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This week on the Reading Life: Susan talks with Minrose Gwin, whose most recent novel is “The Accidentals.” We’ll also hear from Kate Lacour, whose odd and beautiful new art book is “Vivisectionary: A Convocation of Biological Art.”

Approximately 10,000 people were left homeless in Bangladesh's capital city, Dhaka, after a fire burned through hundreds of shanties in a slum on Friday night.

Many residents, most of whom are low-wage garment-factory workers, were celebrating the Muslim holiday Eid al-Adha and were not home when the fire broke out. While some people sustained injuries, no deaths have been reported, according to the BBC.

Britain would face gridlock at ports; shortages of medicine, fuel and food; and a hard border with Ireland if it left the European Union with no deal, according to a leaked government document.

This App Aims To Save New Moms' Lives

8 hours ago

The U.S. has the worst rate of maternal deaths in the developed world.

On rare occasions, Dad and I would get together for lunch. It was 2014, and I had just started a job at NPR. Dad was retired and lived 60 miles away.

From what I remember, we ate dim sum, which meant driving through the heart of downtown Los Angeles, the massive skyscrapers glistening in the afternoon sun.

It was quiet in the car. I was thinking about how Mom and Dad used to make this commute to LA every day for work. Two hours in the morning, two hours at night.

Dad interrupted my thoughts, pointing to a building on the side of the freeway.

For more than 30 minutes on a frigid February morning, Robert Findley lay unconscious in the back of an ambulance as paramedics hand-pumped oxygen into his lungs.

They were waiting for a helicopter to land at a helipad just across the icy parking lot next to Mercy Hospital Fort Scott, which closed in December. The night before, Findley had fallen on the slick driveway outside his home while checking the mail. He had laughed it off, ate dinner and went to bed.

In the morning, he wouldn't wake up. Linda, his wife, called 911.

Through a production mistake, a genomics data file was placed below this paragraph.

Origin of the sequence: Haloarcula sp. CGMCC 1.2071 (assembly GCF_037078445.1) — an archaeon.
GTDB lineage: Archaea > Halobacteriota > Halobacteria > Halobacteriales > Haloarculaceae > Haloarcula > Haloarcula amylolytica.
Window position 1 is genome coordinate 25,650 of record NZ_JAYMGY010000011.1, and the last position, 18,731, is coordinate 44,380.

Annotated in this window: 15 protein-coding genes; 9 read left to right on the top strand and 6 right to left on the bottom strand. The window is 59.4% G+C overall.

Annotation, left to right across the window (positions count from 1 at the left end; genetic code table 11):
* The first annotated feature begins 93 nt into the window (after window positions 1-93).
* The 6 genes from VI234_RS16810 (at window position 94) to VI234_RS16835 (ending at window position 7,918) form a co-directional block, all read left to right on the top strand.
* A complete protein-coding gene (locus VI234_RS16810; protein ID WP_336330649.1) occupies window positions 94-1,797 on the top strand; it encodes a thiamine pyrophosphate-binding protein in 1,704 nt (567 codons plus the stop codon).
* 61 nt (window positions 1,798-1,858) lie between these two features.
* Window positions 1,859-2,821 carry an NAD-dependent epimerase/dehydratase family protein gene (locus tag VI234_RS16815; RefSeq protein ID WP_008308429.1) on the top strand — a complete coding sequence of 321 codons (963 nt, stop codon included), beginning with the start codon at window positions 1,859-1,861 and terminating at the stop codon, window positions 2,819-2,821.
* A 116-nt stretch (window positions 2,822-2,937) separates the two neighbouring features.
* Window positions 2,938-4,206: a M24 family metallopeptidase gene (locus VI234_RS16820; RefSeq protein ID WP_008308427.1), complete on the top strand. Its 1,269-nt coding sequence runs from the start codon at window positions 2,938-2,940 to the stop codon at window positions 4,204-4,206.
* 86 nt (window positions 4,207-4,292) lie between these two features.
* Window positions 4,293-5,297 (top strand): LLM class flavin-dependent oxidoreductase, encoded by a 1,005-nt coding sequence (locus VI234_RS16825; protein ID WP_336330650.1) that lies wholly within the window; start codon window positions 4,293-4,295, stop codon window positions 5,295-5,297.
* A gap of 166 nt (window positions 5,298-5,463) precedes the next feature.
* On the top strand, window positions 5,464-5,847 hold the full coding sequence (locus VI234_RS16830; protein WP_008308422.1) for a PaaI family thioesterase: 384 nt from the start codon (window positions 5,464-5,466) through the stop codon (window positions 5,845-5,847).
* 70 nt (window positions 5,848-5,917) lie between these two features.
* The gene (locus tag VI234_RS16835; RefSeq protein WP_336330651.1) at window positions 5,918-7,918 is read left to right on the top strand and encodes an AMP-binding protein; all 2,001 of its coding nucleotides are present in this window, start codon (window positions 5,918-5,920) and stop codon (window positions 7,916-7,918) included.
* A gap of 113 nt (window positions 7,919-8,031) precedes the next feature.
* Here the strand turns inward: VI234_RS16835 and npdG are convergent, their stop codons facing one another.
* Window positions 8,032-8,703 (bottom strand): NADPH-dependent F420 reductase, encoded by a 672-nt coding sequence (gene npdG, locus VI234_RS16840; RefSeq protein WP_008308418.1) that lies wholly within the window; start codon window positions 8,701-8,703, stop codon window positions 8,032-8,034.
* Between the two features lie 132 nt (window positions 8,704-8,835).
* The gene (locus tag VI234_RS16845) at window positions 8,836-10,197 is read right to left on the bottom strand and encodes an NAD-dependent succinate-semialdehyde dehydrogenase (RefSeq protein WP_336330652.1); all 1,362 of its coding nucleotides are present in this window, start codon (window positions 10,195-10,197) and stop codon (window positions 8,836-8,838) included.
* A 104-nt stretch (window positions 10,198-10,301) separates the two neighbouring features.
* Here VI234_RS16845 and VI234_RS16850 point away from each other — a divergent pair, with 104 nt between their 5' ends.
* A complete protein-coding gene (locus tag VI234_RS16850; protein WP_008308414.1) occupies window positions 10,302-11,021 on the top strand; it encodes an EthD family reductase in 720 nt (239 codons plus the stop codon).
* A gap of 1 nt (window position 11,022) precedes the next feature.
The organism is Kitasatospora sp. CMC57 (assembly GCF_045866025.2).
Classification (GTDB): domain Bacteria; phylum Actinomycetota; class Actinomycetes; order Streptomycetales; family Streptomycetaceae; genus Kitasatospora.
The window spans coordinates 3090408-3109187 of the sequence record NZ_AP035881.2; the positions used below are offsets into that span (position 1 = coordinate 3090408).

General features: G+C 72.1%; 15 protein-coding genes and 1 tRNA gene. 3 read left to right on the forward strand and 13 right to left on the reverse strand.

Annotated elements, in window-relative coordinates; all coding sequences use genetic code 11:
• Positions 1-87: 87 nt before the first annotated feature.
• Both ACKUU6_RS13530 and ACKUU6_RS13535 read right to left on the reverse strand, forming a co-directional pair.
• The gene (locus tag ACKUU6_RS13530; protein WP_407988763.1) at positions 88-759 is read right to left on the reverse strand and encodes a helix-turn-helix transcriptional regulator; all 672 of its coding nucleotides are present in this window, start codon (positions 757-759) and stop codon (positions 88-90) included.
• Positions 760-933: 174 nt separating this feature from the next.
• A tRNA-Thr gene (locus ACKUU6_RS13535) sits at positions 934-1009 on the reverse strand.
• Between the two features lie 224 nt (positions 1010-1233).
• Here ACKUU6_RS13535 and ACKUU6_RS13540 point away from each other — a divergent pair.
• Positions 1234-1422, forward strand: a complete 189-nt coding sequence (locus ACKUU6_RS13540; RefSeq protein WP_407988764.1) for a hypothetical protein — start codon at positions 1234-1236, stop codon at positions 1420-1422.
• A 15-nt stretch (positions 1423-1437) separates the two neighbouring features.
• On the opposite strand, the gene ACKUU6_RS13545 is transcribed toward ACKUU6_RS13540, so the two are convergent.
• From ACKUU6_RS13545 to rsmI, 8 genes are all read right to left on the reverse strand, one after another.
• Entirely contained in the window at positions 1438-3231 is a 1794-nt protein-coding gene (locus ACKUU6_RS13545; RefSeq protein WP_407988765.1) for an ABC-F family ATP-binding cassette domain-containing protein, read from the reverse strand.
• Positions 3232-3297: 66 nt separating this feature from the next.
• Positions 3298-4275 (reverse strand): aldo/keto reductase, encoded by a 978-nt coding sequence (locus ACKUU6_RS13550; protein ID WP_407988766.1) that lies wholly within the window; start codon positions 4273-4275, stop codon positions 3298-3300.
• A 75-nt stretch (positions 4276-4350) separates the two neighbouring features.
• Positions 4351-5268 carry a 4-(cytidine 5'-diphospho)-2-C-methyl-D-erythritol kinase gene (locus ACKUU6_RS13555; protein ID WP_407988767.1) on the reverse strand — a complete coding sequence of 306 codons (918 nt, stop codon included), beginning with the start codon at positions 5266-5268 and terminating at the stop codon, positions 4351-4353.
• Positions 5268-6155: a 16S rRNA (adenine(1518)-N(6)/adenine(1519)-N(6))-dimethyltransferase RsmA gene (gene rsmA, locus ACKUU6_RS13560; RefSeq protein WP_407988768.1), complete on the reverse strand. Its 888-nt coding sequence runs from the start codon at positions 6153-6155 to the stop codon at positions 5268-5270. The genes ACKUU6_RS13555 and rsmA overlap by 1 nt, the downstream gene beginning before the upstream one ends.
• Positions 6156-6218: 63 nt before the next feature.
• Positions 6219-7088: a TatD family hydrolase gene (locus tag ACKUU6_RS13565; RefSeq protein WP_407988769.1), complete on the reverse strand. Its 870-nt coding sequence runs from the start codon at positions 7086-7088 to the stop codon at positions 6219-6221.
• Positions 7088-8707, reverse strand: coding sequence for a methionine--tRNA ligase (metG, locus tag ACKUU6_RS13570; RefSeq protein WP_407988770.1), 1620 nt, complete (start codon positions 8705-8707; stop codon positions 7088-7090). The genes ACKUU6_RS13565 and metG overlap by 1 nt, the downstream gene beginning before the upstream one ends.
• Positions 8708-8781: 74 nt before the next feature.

The water off the coast of the Riviera Maya was warmer than I expected, but far murkier. Endless pieces of seaweed, floating on and just below the surface, wrapped themselves like wet masking tape around my flippers and mask as I examined the second-largest reef in the world.

"It's the sargassum," my divemaster from Tulaka Diving told me resignedly. "It's coming over from Brazil, and getting worse every year."

Updated at 6:32 a.m. ET

A suicide bomber killed at least 63 people and wounded 182 in an explosion at a packed wedding hall Saturday night in Kabul, Afghanistan, according to the country's Interior Ministry.

An Afghan government spokesperson said the bomber detonated inside the hall, where more than 1,000 guests had gathered to celebrate a wedding.

"Everybody was running," a waiter at the hall, Sayed Agha Shah, told Reuters.
"Several of our waiters were killed and wounded."

Marium, an orphaned dugong cared for by biologists in southern Thailand, had what it takes to win over the Internet. Few could resist pictures and videos of the button-eyed mammal being fed sea grass and bottled milk and even being cuddled by her caregivers, all while seeming to wear a satisfied smile.

Barbershop: Jay-Z Partners With NFL

Aug 17, 2019

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